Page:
Party Hard 2: (Chris )Developed by Pinokl and published by tinyBuild, Party Hard 2 brings the murderous fun in around series of killing sprees. After the events of the first Party Hard, the Party Hard Killer has been living a normal life, giving up the psycho rampage from his past. Everything started to fall into a casual routine until one bad day at work and the increase party events that appear finally snap him back into his old habits. Now the Party Hard Killer is back and no party is safe again.
Party Hard 2 is a mix of stealth strategy gameplay, that offers a multitude of options for players to plot our their attacks. Setting traps, rewiring electronics, poisoning and setting off explosives are a just a few options that the player can silently take out their targets from a distance. But another tactic is to get their hands a bit dirtier with some fire bombs, makeshift electrocution devices, and the trusted knife to put a personal touch on some unfortunate marks. No matter how to approach the targets, the player must beware of their surrounds and ensure no witnesses call the police. The Party Hard Killer may be crazy, but the police and trained professionals can still end his party stopping spree early. But with some luck and planning, even they can’t stop him if the player gets the drop on them first.
This is not the same party from before, Party Hard 2 has been reworked with improved graphics, gameplay, and ways to share the experience. The visuals have been updated to have 3D pixelated models that expand on the camera views and level of depth. Scoping out the new area is easier and faster. Each level will have a few things randomized each playthrough, no two replays will be the same. Enemy placement, items, and traps will be change, and a few sneaky bonuses to help or hinder the objects. Sometimes a cyborg from the future will appear and try to terminate the killer. When the player has completed objects and challenges, new abilities and Killers will unlock. The game is fast and addictive, causing to some tough moments to restart a level to find a perfect assignation plan. There’s lots of replay value in this party by discovering new methods to eliminate targets, beating each level’s best time record, and a co-op mode that lets two killers work together for double the fun. Pinokl’s dark and twisted title is an excellent experience for gamers looking for an arcade feel to their stealth action. Party Hard 2 was released October 25th for PC.
Way of the Passive Fist (Zach): Way of the Passive Fist has been out for a while now but I finally got the chance to check it out. Inspired by old-school brawlers like Final Fight or TMNT, Way of the Passive Fist puts a new spin on the genre by featuring a character who doesn’t actually fight, he blocks until his opponent is too exhausted and can be shoved down. The Wanderer has a block and a dodge and you will have to get into the rhythm of the various enemies to avoid being hit. You can build up a meter by chaining blocks that will let you do some actual attacks, like a super punch. It definitely takes some adjusting if you’re used to old school button mashers as timing is your most important weapon here but the game also allows you to adjust different aspects of gameplay, so you can adjust things like enemy strength to make the game work specifically for your skill level.
The game looks and sounds great and really evokes the classics of the genre but in a cool new sci-fi Mad Max style world full of crazy characters. It’s out on PS4, Xbox One, and Steam and, if you’re like me and haven’t had a chance to check it out yet, definitely take a look, especially if you are a fan of old-school arcade brawlers.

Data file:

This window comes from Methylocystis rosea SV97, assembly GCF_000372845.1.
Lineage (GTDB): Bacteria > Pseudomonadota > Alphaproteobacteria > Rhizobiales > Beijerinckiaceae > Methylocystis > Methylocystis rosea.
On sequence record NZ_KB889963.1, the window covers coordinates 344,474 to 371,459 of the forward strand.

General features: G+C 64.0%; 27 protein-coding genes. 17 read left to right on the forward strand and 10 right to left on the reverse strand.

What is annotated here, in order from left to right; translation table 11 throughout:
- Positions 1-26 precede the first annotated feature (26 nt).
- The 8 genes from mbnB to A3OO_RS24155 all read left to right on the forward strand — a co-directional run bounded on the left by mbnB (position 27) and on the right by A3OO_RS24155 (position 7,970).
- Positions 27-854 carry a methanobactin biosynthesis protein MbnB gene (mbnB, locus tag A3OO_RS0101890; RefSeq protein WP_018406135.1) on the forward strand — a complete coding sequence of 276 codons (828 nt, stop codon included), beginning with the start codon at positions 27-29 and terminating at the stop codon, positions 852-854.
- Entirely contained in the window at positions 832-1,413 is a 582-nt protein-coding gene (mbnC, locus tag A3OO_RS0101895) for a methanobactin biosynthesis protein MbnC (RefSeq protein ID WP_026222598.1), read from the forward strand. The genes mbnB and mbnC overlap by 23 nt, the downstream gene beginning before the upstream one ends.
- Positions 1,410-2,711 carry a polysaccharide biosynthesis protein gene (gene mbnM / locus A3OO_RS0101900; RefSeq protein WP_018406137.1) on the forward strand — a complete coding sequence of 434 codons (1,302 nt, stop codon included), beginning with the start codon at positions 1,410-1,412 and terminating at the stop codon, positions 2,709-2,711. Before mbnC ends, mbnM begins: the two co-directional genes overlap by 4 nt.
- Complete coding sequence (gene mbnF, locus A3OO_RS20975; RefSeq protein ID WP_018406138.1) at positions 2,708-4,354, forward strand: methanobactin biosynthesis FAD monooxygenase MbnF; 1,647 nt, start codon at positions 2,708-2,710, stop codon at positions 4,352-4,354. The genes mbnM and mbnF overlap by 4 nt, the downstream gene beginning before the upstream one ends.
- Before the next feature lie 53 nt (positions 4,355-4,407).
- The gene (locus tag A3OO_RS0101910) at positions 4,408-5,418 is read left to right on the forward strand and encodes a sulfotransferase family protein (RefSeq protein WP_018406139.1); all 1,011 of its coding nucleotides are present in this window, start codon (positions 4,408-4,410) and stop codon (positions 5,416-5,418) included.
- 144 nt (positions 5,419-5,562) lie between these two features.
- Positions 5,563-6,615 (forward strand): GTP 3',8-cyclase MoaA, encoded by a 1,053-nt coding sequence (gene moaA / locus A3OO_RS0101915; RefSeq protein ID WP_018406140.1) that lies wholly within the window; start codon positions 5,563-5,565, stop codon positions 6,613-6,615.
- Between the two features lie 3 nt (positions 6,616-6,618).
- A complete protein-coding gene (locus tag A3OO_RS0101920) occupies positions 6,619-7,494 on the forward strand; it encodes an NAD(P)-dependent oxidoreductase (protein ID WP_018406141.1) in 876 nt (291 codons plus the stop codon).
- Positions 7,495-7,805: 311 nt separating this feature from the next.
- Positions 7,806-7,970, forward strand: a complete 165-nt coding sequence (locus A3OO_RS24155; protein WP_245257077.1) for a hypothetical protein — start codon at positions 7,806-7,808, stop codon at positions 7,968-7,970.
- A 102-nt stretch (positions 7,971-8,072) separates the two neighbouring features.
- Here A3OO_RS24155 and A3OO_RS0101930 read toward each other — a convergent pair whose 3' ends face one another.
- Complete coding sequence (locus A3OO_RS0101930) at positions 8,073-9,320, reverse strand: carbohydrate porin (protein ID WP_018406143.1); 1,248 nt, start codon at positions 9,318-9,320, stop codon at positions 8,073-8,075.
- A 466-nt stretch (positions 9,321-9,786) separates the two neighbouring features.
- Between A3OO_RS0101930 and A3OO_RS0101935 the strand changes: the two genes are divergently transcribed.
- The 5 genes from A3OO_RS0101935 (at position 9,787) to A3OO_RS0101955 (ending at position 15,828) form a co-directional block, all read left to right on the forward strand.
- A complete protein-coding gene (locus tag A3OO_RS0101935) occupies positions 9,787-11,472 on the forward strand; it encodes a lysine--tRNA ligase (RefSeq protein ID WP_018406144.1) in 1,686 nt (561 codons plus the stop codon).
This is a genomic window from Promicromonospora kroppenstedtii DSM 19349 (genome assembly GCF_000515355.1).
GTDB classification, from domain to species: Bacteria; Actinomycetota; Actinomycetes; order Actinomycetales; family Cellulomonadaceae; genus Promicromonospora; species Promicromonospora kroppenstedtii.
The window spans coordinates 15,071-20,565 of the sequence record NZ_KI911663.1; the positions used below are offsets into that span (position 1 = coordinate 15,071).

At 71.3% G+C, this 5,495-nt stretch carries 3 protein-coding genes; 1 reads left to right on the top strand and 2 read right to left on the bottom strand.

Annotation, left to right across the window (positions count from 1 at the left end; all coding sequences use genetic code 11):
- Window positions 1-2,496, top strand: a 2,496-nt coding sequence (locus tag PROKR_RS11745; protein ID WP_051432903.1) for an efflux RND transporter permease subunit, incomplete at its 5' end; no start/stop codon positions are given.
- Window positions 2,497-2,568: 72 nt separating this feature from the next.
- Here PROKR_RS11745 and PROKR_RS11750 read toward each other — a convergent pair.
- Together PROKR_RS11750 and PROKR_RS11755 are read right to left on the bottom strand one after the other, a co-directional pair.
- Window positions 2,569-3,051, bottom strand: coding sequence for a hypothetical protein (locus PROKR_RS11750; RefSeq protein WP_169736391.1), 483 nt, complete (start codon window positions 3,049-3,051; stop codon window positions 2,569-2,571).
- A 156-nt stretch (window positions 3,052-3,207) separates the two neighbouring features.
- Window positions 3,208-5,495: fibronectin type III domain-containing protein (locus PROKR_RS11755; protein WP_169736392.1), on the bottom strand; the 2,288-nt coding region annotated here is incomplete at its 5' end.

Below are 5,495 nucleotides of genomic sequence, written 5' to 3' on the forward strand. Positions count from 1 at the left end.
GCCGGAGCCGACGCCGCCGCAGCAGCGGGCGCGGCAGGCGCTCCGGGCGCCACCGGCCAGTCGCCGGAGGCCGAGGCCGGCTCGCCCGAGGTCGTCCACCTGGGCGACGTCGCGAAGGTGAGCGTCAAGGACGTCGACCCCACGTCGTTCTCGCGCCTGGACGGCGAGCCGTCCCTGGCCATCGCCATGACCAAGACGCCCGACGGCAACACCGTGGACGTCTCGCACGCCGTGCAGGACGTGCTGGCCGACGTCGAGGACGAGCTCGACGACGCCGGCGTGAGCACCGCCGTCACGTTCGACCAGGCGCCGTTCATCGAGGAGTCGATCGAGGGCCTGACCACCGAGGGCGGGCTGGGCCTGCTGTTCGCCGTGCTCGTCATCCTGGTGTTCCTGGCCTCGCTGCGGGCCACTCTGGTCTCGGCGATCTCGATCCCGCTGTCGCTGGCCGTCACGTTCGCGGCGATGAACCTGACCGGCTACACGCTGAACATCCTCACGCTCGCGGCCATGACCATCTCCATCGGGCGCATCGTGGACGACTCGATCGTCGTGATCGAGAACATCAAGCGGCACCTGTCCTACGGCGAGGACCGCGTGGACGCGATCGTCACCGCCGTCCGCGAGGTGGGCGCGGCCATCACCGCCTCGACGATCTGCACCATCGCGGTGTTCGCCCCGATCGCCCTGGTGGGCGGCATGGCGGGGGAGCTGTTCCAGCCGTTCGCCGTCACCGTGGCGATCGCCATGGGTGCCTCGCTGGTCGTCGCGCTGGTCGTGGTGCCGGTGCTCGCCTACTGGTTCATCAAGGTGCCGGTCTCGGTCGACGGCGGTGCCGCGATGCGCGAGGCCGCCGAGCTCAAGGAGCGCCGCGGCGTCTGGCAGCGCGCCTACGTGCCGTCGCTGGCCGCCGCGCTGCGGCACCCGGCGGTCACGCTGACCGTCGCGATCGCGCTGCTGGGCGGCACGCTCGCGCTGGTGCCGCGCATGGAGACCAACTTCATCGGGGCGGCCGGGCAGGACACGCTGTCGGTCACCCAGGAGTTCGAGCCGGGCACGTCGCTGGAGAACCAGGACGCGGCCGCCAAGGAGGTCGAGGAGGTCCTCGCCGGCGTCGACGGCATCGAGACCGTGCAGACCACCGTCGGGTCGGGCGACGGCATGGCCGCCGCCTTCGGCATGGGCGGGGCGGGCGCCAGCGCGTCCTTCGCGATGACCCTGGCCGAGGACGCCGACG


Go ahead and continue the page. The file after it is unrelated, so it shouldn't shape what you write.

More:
OIC: Obviously Inappropriate Content: (Chris): Developed by Shane Hou, OIC: Obviously Inappropriate Content gives the player a chance to become a playtester and uncover a mysterious scheme to censor entertainment. The player will work at the fictitious game company Last Life Left Game Studio, in the Soviet Union controlled country of Belkasvenia. The game tester will be working the studio’s newest game called ‘Ural Death Machine’, a 2D action shooter that resembles something like Metal Slug, only heavily Soviet influenced. As the playtester, it’s their job to spot bugs and broken features and point out new changes issued by the higher-ups. Between playtesting of the weekly prototype builds of Ural Death Machine, checking messages and dealing with co-workers, the playtester will receive odd requests that fuels suspicion about the workplace.
Shane Hou mixes alternate storytelling and metagaming, as OIC is a game within a game. As the game tester begins to report their findings, Ural Death Machine evolves and becomes something different each time. The presentation for the game is very immersive, with a fake OS system with desktop features and mimics the mundane feeling of repetitive busy work. Reporting on Ural Death Machine begins to take a toll on the lead developer on the game, and soon the working relationships begin to sour. The differences between the creator’s original ideas and that of a committee begin to grow, leading to some petty jabs. But the game tester will be caught in a greater struggle as the Belkasvenian government enforces their powers.
OIC highlights some of the struggles game developers face when creating a game and working with others. This game parodies the changes games can receive from out of touch supervisors and test audiences. OIC definitely offers something different in gaming, giving an insider’s peek of what happens behind the scenes. The game is currently available as a free demo, with future updates pending for release.